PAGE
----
What is the quintessential American meal? A burger.
And since we’re kicking off this fun n’ flirty, fresh n’ entertaining summer season we
thought we’d give you a leg up on the burger front.
Happy Summer Days Ahead
The secret to a great burger? Less is more!
When the weather turns warm and the sun starts to set later, I find myself craving the smell and taste of a great homemade burger off the grill. So what makes a great burger? There are a few simple rules. But if you remember just one of them, it should be that less really is more.
Beyond the meat itself, you don’t want to add too many other ingredients, particularly wet ones. You don’t want to compete with the flavor of the beef, or leave it too watery. Limit yourself to a sprinkle of salt and pepper, with just a bit of dry mustard and Worcestershire sauce. The last two amp the savory flavors of the burger without competing with it.
What makes a perfect burger?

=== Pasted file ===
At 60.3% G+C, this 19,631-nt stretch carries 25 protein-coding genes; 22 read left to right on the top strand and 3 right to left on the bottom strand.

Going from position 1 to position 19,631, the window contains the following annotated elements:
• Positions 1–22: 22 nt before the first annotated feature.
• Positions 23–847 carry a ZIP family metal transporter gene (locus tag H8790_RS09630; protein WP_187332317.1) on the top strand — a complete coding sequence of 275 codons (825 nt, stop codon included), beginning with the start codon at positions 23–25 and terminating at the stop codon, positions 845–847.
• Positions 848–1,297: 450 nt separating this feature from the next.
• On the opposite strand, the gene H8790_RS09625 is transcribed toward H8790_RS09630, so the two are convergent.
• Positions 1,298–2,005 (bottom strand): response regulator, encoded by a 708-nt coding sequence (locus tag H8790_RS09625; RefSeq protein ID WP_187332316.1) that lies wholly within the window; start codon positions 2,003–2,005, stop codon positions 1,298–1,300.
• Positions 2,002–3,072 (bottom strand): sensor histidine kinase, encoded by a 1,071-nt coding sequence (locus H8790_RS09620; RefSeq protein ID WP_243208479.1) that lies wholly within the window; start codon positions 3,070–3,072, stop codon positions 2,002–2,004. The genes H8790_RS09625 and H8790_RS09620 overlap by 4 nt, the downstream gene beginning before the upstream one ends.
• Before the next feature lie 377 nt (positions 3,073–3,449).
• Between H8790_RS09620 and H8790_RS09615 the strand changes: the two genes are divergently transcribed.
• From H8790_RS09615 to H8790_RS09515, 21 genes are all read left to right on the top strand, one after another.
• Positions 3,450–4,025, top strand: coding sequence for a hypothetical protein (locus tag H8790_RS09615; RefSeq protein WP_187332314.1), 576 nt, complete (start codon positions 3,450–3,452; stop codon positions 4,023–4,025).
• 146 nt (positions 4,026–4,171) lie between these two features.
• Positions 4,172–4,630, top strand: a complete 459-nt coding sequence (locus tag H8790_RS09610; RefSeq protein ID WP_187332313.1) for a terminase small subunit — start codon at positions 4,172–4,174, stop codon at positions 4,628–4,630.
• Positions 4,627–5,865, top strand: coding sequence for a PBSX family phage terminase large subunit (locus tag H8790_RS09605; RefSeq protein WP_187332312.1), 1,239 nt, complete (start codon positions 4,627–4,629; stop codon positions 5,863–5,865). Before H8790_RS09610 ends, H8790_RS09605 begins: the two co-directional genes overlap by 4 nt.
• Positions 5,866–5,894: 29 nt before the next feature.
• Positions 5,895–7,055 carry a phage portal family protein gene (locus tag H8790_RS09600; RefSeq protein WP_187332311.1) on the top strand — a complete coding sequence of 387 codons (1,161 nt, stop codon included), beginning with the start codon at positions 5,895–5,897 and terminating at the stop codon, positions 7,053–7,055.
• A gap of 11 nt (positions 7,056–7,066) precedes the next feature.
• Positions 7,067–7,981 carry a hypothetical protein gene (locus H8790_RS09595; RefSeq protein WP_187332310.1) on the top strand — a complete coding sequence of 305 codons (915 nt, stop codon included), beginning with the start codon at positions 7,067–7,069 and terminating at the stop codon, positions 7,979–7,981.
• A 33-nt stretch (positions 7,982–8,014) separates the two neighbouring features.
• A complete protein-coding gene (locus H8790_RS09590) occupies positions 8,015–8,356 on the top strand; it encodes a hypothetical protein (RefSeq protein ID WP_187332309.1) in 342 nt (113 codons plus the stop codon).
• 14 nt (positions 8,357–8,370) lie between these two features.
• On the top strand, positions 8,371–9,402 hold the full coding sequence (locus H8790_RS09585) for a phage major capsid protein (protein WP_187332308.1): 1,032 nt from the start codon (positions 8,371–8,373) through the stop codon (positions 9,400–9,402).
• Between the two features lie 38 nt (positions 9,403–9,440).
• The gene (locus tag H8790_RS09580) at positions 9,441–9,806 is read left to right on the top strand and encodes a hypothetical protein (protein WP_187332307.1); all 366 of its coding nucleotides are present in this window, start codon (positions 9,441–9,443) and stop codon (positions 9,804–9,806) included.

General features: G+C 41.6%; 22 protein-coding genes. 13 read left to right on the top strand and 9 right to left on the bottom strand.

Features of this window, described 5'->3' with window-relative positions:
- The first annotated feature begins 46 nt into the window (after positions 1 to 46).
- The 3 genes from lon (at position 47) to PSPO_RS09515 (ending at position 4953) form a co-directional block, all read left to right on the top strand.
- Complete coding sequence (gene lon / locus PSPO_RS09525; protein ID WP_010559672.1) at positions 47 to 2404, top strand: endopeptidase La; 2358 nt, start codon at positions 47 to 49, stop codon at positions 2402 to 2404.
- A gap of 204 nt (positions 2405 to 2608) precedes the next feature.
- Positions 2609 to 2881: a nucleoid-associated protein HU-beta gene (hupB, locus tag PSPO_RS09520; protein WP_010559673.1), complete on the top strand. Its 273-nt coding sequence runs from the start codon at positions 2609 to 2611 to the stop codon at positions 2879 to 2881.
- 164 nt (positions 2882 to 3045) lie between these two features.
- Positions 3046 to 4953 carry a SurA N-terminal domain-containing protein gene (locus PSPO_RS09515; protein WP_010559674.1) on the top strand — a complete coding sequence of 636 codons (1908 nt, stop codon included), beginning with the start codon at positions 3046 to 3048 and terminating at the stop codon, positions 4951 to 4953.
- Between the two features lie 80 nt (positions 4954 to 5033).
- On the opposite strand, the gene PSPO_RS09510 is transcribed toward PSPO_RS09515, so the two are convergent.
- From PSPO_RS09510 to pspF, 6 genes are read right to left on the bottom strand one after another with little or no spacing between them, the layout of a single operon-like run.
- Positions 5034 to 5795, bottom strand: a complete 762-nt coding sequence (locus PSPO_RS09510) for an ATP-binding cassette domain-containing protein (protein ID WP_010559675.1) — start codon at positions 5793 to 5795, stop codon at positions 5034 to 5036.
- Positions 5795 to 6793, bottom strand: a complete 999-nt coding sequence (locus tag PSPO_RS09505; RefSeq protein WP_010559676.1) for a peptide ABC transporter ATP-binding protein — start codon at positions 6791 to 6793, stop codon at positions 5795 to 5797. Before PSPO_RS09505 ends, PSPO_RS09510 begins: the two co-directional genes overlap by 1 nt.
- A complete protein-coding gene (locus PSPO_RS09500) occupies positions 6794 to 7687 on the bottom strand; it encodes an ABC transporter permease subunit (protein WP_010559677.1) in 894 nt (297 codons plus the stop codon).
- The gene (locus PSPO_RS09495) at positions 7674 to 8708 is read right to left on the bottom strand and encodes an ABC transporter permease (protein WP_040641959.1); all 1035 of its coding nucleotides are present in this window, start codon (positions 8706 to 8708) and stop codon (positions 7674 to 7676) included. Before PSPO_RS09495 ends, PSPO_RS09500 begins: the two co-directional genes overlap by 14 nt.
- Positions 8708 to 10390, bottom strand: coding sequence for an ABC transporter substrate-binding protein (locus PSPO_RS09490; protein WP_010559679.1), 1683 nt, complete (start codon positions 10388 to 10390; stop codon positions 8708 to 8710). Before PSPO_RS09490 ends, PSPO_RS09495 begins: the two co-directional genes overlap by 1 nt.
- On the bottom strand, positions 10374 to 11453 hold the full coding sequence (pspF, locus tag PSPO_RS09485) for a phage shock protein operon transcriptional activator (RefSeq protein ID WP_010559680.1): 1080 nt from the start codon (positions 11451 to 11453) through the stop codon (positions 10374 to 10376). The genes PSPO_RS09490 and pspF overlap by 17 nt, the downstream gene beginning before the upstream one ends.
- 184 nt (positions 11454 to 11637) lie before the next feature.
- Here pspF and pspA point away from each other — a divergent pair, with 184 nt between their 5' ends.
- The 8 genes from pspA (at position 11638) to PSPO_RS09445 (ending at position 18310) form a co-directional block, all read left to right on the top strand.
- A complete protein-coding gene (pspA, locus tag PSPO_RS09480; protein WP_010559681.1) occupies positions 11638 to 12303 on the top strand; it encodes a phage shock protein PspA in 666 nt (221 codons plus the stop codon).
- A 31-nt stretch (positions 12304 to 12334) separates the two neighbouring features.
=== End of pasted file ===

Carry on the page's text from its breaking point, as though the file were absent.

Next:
The beef: High quality ground beef that is often a combination of brisket, chuck and short rib.
Fat content: Ideal at around 30% to keep the beef moist and juicy
Thickness: More like a hockey puck than a floppy disk
The method: Chargrilled on the griddle to add smokiness and char to the outside
Cooking: Cooked to medium rare and not a second more. It needs to be pink throughout and almost rare in the center.
The bun: Soft, but able to soak up the juices without disintegrating
The extras: American cheese, occasionally a small amount of onions either chopped or caramelized.
The sauce: A thin coating of ketchup or mustard, occasionally a this layer of special sauce.
Did You Know?
Hamburgers get their name from the Hamburg steaks that German immigrants brought with them to the US.
The hamburger became popular after it was introduced at the St. Louis World’s fair in 1904.
The Hamburger hall of fame is located in Seymour, Wisconsin. Road trip, anyone?
Burgers account for 40% of all sandwiches sold. Take that club sandwich.
According to McDonald’s, the chain sells 75 burgers every single second of every minute of every hour of every single day.
Americans eat about 50 billion burgers a year. Which translated to an average of 3 hamburgers a week. That’s a lot of beef.
During WWI, the US Gov’t tried to rename hamburgers as ‘liberty sandwiches’. It’s to avoid the our soldiers using its German name. Awkward.